Robert Kraft thought Bill Belichick was a ‘schmuck,’ but didn’t think of firing him, after Spygate

New England Patriots owner Robert Kraft was a man of influence in the NFL before the 2011 lockout, but his ability to broker peace between management and labor in that particular dispute set Kraft on a new level. Before he could do that, however, Kraft had to clean up the mess from Spygate, the 2007 scandal that cost his team a first-round draft pick and $250,000. Head coach Bill Belichick lost $500,000 and a sizable chunk of his professional reputation.

In "Coaching Confidential," an interesting new book by Gary Myers of the New York Daily News, we get a sense of Kraft's thought process when Spygate was brought to him. When Kraft questioned his coach about the actual advantages gained by the use of illegal videotaping methods, Belichick had to tell the truth.

"How much did this help us on a scale of 1 to 100?" Kraft said.

"One," Belichick replied.

"Then you're a real schmuck," Kraft said.

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Kraft was lucky that he didn't have a suspended coach on his hands, and one could say that Belichick was lucky that he wasn't looking for a job after the scandal broke. Of course, the Patriots went undefeated in the 2007 regular season, losing their first game of the campaign in a close Super Bowl defeat at the hands of the New York Giants, but it was the fact that his coach went so far out from the NFL's ethical code that stuck in Kraft's craw.

Still, as Kraft told Myers, firing Belichick was never a serious consideration.

"Your wife gets very sick. You dump her? Or your kid makes a bad mistake. It's your kid," Kraft said. "It's your family. How can you get people to dig deep and go through the wall for you if they know you're not going to be there for them when they need you? You make your decisions, you think it out, you get good people, and then you stay the course. And then the wind comes and the lightning comes and you stay the course."

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That bad weather eventually came and went. The Patriots haven't won a Super Bowl since the end of the 2004 NFL season, but they've been more than competitive ever since. They've won at least 10 games every season since 2002, and anyone who questioned Belichick's coaching and personnel acumen was shut up once and for all when the Pats went 11-5 in 2008 with Matt Cassel replacing an injured Tom Brady. Anyone who's seen Cassel in Kansas City knows what an accomplishment that is.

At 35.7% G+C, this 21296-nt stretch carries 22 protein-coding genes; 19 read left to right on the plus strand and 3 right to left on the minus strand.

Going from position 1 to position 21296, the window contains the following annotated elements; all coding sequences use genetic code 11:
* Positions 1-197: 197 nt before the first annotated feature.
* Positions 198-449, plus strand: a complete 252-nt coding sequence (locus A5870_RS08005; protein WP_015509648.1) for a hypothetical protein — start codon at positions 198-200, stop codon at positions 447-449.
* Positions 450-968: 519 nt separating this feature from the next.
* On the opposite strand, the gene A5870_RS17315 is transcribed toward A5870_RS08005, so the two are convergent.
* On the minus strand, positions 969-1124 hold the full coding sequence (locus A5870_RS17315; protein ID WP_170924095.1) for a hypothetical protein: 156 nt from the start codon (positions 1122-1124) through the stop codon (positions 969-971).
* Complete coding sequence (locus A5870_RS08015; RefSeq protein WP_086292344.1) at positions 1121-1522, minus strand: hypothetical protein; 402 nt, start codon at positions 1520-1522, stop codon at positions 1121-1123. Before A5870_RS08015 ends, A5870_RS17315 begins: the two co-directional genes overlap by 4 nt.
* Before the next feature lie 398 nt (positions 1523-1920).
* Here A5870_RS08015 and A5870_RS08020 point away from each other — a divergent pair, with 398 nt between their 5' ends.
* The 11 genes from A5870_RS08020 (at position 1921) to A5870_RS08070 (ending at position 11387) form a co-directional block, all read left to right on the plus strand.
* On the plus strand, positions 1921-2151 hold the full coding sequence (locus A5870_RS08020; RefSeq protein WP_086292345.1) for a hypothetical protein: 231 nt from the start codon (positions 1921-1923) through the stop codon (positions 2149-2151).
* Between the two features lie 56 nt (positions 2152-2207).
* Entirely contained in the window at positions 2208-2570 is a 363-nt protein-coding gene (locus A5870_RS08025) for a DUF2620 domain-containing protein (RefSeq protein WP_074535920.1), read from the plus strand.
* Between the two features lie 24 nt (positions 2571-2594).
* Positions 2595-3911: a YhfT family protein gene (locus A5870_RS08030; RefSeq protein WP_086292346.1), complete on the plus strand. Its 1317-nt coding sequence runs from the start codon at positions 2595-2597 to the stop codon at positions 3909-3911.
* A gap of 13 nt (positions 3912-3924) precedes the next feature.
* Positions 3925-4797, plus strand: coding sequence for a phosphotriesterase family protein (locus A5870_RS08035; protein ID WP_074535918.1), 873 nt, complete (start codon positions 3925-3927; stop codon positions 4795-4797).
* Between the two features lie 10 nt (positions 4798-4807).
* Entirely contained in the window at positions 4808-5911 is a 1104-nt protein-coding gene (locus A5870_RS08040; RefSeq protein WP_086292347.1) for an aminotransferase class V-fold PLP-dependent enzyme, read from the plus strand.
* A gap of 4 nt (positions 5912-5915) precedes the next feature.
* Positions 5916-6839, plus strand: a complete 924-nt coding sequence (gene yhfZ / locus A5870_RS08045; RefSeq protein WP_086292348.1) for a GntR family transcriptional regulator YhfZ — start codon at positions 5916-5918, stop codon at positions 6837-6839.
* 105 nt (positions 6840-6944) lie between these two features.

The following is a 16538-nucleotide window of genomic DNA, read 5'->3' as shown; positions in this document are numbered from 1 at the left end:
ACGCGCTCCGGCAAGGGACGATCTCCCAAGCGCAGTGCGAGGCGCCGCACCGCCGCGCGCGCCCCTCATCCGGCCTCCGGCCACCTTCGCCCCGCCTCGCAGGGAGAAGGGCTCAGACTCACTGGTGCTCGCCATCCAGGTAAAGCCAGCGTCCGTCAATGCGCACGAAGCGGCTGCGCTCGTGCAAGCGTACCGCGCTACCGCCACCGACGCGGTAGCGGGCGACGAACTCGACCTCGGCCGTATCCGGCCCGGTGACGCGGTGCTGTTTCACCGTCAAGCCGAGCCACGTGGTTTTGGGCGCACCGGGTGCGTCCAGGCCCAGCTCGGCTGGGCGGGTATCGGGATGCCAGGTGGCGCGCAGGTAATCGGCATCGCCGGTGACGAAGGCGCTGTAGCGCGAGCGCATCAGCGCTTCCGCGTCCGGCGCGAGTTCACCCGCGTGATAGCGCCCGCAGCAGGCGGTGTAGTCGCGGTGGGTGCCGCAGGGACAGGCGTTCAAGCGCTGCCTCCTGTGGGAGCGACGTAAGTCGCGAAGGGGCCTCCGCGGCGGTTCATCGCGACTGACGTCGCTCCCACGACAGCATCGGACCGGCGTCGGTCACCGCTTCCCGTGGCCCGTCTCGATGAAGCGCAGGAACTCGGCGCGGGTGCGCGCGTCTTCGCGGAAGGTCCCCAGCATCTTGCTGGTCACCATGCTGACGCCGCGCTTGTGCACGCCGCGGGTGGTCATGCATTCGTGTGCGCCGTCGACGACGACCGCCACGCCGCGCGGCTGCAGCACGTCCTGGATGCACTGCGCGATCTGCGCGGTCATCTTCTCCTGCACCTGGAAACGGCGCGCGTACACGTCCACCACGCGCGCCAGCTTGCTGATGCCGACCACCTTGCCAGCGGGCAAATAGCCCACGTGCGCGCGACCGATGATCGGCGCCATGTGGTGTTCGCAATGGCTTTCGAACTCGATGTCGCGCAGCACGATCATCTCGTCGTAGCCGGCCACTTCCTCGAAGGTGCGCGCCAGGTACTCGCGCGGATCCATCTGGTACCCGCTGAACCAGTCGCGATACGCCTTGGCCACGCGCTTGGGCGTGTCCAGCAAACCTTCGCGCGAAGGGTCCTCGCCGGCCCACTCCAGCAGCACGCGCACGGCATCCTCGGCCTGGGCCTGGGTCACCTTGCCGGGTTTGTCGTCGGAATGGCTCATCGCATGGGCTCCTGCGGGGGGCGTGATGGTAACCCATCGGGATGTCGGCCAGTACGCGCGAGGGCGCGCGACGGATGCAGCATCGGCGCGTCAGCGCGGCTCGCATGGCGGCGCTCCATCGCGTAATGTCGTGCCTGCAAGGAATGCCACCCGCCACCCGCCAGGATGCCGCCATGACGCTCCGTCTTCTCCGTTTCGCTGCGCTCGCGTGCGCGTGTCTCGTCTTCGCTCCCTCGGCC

And as it turns out, Kraft had his eye on Belichick from the time he bought the team in 1994. After his tenure as Cleveland's head coach ended in 1995, Belichick spent one year as Bill Parcells' assistant head coach in Foxboro. However, the enmity between Kraft and Parcells forced a change after that season, and Kraft hired Pete Carroll to replace Parcells in time for the 1997 season. Parcells and Belichick moved to the New York Jets.

"We had our budget full when Belichick got fired," Kraft said. "Parcells said, 'Look, this is a guy I think we should have in the system. You talk to him and see if you agree.' I liked him from the minute I met him. That's when I realized I would eventually hire him as a coach."

Kraft and his wife Myra [she passed away last year], and Belichick and his wife, Debby, went to dinner after Parcells left the Patriots, and Kraft explained why he had to make a clean break from the Parcells era. "I probably should have hired him," Kraft said. "But in the important decisions in life, I go with my instinct. I don't think Belichick would have been right in '96. I told him when I didn't hire him that I thought he had to work on how he handled the media, how he handled things. But the real problem I had with him was he was so tight with Parcells. I thought Parcells had stuck it to us. Belichick wanted to stay with us. He didn't want to go."

Kraft hired Belichick in 2000 and watched his new coach put together the first dynasty of the salary cap era, as the Pats won three Super Bowls between 2001 and 2004. But it wasn't always easy, or pretty, and it's always interesting to see the inner workings of decisions that are more complex than they appear.

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